Re: Phonetics vs. Phonemics (was: apparently bizarre 'A's)
|From:||R A Brown <ray@...>|
|Date:||Sunday, February 26, 2006, 17:42|
Benct Philip Jonsson wrote:
> R A Brown skrev:
>>>> But your scheme is doomed to failure on both sides of the Pond with all
>>>> those 'furrin' diacritics!
> What ìs it with anglophones that they have diacritophobia?
> In fact English and Latin are the only languages written in
> the Roman alphabet that don't use diacritics,
This simply is not true. AFAIK Swahili, Xhosa, Zulu and a whole lot of
other languages do not use diacritics with their Roman alphabet
> Roman alphabet. Think of it, Ray: what would you think of
> Greek or Welsh, or French, without diacritics?
Greek does not use the Roman alphabet! Also of course the ancient
Greeks _did_ write without using any diacritics.
The breathings, accents and other diacritics were the invention of
Alexandrian grammarians of the Hellenistic period and were intended to
help non-Greek speakers pronounce the language properly (much as acutes
are used in Russian texts for learners). The Modern Greeks have
dispensed with all except the acute.
But I never said that *I* was adverse to diacritics - merely making the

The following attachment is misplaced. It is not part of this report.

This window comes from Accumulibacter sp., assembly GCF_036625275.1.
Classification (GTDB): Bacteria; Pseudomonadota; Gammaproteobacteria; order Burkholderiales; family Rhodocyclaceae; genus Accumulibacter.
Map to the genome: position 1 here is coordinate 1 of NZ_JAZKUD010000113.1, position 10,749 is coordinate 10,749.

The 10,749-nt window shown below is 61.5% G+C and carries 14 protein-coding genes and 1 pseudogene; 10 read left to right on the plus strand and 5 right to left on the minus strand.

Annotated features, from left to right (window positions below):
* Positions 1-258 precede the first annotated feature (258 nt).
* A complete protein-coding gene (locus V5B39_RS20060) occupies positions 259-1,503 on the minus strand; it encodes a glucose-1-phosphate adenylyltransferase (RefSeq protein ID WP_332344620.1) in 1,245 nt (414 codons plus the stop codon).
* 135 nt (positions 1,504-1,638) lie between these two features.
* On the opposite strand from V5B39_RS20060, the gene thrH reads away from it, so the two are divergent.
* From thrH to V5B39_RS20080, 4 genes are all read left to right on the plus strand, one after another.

observation that their use would simply not catch on in the anglophone
world. Newspapers never print the things on foreign words or names;
they are happy to write 'facade' even tho it's pronounced /f@'sAd/.
I'm merely stating what is a fact - whether you or I like it is
irrelevant. Spelling reforms have been proposed at least since the 19th
century - there's no shortage of proposals. But none have been
successful so far; but IME adding diacritics to such a proposed reform
will only make it more certain it is ignored.
I don't think there's any _phobia_ about the use of diacritics. Ignoring
them is due to laziness or indifference (depending upon your point of
>>> Yeah, diacritics are a no-no. But what got me was the odd choice of
>>> digraph in the basic Roman version of ʒ - cg? gj?
>> Yes - 'cg' denoted a sound similar to [dZ] in Old English IIRC and
>> 'gj' would suggest something similar to me also.
> In fact my ʒ - cg gj *does* denote /dZ/ and not /Z/.
Right - but re-introducing _cg_ from Old English, I think, is not the
best idea. Very few users of modern English have any idea about the
spelling conventions of Old English. _gj_ might work - in fact I have
used it in reform schemes of my own - but writing 'judge' as _gjygj_
seems a tad untidy ;)
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